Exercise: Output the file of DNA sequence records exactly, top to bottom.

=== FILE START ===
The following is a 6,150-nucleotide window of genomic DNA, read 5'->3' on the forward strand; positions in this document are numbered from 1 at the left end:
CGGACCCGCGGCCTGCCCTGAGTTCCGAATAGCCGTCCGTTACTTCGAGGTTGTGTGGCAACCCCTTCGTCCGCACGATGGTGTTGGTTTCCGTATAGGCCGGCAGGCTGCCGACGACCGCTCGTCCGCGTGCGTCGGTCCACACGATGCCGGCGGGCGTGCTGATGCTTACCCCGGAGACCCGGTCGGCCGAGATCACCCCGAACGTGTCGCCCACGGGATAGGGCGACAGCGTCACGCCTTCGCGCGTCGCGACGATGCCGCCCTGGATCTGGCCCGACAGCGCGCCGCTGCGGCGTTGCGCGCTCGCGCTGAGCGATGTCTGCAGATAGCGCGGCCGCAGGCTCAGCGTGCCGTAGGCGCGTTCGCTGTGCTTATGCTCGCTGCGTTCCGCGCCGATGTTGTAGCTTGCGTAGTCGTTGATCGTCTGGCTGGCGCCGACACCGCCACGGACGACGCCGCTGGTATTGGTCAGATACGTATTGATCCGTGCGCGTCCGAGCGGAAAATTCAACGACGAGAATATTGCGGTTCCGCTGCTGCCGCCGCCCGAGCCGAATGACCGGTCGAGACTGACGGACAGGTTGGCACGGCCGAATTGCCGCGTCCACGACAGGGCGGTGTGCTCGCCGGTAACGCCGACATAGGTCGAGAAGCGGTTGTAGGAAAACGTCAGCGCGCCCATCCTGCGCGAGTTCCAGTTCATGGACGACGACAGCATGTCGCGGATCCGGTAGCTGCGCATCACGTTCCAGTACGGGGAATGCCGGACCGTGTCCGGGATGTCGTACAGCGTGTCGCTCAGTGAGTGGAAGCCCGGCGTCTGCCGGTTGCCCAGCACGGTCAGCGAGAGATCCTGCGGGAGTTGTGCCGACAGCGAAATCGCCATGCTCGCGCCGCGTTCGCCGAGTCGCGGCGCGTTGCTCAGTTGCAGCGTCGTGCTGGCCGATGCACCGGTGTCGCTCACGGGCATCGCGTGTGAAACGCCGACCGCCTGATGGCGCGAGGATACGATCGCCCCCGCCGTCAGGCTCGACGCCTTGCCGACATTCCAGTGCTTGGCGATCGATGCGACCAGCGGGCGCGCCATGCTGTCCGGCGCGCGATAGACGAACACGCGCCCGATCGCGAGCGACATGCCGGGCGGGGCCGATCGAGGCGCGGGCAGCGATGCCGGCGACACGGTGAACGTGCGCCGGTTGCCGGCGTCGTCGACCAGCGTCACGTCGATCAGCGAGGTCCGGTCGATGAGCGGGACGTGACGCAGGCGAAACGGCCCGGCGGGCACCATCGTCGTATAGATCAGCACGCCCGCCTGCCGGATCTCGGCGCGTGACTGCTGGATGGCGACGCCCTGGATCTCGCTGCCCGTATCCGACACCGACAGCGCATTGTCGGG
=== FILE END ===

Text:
The following is a 6,150-nucleotide window of genomic DNA, read 5'->3' on the forward strand; positions in this document are numbered from 1 at the left end:
CGGACCCGCGGCCTGCCCTGAGTTCCGAATAGCCGTCCGTTACTTCGAGGTTGTGTGGCAACCCCTTCGTCCGCACGATGGTGTTGGTTTCCGTATAGGCCGGCAGGCTGCCGACGACCGCTCGTCCGCGTGCGTCGGTCCACACGATGCCGGCGGGCGTGCTGATGCTTACCCCGGAGACCCGGTCGGCCGAGATCACCCCGAACGTGTCGCCCACGGGATAGGGCGACAGCGTCACGCCTTCGCGCGTCGCGACGATGCCGCCCTGGATCTGGCCCGACAGCGCGCCGCTGCGGCGTTGCGCGCTCGCGCTGAGCGATGTCTGCAGATAGCGCGGCCGCAGGCTCAGCGTGCCGTAGGCGCGTTCGCTGTGCTTATGCTCGCTGCGTTCCGCGCCGATGTTGTAGCTTGCGTAGTCGTTGATCGTCTGGCTGGCGCCGACACCGCCACGGACGACGCCGCTGGTATTGGTCAGATACGTATTGATCCGTGCGCGTCCGAGCGGAAAATTCAACGACGAGAATATTGCGGTTCCGCTGCTGCCGCCGCCCGAGCCGAATGACCGGTCGAGACTGACGGACAGGTTGGCACGGCCGAATTGCCGCGTCCACGACAGGGCGGTGTGCTCGCCGGTAACGCCGACATAGGTCGAGAAGCGGTTGTAGGAAAACGTCAGCGCGCCCATCCTGCGCGAGTTCCAGTTCATGGACGACGACAGCATGTCGCGGATCCGGTAGCTGCGCATCACGTTCCAGTACGGGGAATGCCGGACCGTGTCCGGGATGTCGTACAGCGTGTCGCTCAGTGAGTGGAAGCCCGGCGTCTGCCGGTTGCCCAGCACGGTCAGCGAGAGATCCTGCGGGAGTTGTGCCGACAGCGAAATCGCCATGCTCGCGCCGCGTTCGCCGAGTCGCGGCGCGTTGCTCAGTTGCAGCGTCGTGCTGGCCGATGCACCGGTGTCGCTCACGGGCATCGCGTGTGAAACGCCGACCGCCTGATGGCGCGAGGATACGATCGCCCCCGCCGTCAGGCTCGACGCCTTGCCGACATTCCAGTGCTTGGCGATCGATGCGACCAGCGGGCGCGCCATGCTGTCCGGCGCGCGATAGACGAACACGCGCCCGATCGCGAGCGACATGCCGGGCGGGGCCGATCGAGGCGCGGGCAGCGATGCCGGCGACACGGTGAACGTGCGCCGGTTGCCGGCGTCGTCGACCAGCGTCACGTCGATCAGCGAGGTCCGGTCGATGAGCGGGACGTGACGCAGGCGAAACGGCCCGGCGGGCACCATCGTCGTATAGATCAGCACGCCCGCCTGCCGGATCTCGGCGCGTGACTGCTGGATGGCGACGCCCTGGATCTCGCTGCCCGTATCCGACACCGACAGCGCATTGTCGGG